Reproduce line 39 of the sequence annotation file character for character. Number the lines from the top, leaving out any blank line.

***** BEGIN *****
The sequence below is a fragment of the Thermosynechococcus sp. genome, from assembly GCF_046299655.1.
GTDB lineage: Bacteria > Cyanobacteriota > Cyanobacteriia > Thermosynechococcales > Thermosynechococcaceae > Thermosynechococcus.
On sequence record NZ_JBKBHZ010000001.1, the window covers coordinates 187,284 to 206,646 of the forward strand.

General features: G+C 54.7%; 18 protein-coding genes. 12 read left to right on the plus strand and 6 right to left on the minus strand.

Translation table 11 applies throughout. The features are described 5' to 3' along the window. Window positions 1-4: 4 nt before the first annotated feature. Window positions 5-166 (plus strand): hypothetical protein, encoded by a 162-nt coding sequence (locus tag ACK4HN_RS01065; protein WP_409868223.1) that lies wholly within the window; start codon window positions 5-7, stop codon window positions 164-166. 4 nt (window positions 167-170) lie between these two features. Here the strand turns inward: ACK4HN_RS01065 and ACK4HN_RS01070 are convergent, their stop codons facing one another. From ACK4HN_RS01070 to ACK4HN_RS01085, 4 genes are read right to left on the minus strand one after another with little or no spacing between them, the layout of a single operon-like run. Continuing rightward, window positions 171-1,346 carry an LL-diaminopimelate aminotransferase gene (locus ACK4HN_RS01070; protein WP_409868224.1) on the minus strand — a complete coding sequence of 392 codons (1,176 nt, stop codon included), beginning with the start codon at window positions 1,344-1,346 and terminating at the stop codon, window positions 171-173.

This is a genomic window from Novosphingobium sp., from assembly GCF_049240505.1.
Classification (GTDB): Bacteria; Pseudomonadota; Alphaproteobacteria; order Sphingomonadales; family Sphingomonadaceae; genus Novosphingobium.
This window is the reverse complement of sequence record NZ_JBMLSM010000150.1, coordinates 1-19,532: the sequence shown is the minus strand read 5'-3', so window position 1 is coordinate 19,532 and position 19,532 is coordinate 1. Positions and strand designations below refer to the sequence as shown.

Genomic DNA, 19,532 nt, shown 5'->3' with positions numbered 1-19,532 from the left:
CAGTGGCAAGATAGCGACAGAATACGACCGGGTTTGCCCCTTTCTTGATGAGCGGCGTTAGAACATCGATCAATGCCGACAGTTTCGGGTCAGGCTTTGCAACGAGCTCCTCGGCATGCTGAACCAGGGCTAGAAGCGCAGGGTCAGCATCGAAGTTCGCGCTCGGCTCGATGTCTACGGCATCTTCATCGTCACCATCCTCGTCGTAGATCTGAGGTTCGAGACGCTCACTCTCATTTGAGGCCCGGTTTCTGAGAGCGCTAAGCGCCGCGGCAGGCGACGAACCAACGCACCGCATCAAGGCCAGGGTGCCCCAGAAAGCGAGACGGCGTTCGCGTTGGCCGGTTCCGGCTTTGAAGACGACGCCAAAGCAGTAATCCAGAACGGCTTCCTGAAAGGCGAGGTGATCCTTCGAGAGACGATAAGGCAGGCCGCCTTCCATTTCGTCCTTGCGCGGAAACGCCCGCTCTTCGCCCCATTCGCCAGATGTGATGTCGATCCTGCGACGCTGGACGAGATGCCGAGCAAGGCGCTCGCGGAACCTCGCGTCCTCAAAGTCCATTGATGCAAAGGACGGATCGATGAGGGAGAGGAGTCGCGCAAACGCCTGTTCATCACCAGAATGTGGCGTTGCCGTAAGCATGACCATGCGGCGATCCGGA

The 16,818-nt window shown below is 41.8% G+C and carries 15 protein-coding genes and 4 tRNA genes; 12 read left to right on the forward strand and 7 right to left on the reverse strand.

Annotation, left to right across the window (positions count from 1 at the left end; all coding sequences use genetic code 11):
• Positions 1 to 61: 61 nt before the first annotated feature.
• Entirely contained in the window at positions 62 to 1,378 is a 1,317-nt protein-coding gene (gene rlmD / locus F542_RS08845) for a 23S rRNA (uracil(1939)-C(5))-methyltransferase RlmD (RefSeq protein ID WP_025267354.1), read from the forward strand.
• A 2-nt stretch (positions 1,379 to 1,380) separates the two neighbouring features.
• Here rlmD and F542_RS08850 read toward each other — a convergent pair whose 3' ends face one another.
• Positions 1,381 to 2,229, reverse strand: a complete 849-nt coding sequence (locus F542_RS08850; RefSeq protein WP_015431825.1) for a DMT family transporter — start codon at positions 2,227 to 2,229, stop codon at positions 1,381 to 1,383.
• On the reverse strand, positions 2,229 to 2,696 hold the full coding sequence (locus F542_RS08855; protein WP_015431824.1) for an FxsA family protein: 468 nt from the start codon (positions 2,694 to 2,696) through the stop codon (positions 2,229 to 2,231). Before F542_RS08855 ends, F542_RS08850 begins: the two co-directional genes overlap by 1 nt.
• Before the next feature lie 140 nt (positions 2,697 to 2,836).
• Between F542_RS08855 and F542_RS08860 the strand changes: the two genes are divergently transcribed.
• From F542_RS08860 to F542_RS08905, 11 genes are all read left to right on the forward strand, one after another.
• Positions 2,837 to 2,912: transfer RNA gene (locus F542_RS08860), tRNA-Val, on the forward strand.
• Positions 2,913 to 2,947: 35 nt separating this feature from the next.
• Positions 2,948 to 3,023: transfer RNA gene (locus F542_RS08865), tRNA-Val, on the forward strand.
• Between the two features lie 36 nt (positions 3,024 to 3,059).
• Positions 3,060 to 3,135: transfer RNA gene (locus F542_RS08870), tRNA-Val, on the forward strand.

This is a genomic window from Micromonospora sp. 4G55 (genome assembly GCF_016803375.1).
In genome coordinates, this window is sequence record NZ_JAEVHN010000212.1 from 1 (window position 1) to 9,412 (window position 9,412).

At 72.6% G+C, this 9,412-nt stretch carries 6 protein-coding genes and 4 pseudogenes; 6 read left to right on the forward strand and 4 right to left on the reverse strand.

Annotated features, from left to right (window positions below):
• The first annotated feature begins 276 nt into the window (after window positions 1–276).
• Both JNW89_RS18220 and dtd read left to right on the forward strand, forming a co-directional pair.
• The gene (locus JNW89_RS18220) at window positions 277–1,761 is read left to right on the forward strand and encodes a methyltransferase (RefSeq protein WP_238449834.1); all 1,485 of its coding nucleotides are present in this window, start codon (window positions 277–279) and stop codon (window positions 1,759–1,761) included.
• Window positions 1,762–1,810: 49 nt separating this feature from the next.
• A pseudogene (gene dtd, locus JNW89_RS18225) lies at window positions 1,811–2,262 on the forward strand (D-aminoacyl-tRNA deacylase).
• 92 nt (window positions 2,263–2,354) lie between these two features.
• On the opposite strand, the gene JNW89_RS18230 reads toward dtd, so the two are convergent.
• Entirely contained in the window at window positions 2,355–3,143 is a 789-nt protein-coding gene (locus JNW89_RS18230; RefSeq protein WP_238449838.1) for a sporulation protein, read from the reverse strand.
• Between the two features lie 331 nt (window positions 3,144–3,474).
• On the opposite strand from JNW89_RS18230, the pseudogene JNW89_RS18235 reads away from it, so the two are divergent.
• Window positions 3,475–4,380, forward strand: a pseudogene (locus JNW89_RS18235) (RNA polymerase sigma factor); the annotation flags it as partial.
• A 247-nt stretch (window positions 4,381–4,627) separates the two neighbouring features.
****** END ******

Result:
• Between the two features lie 331 nt (window positions 3,144–3,474).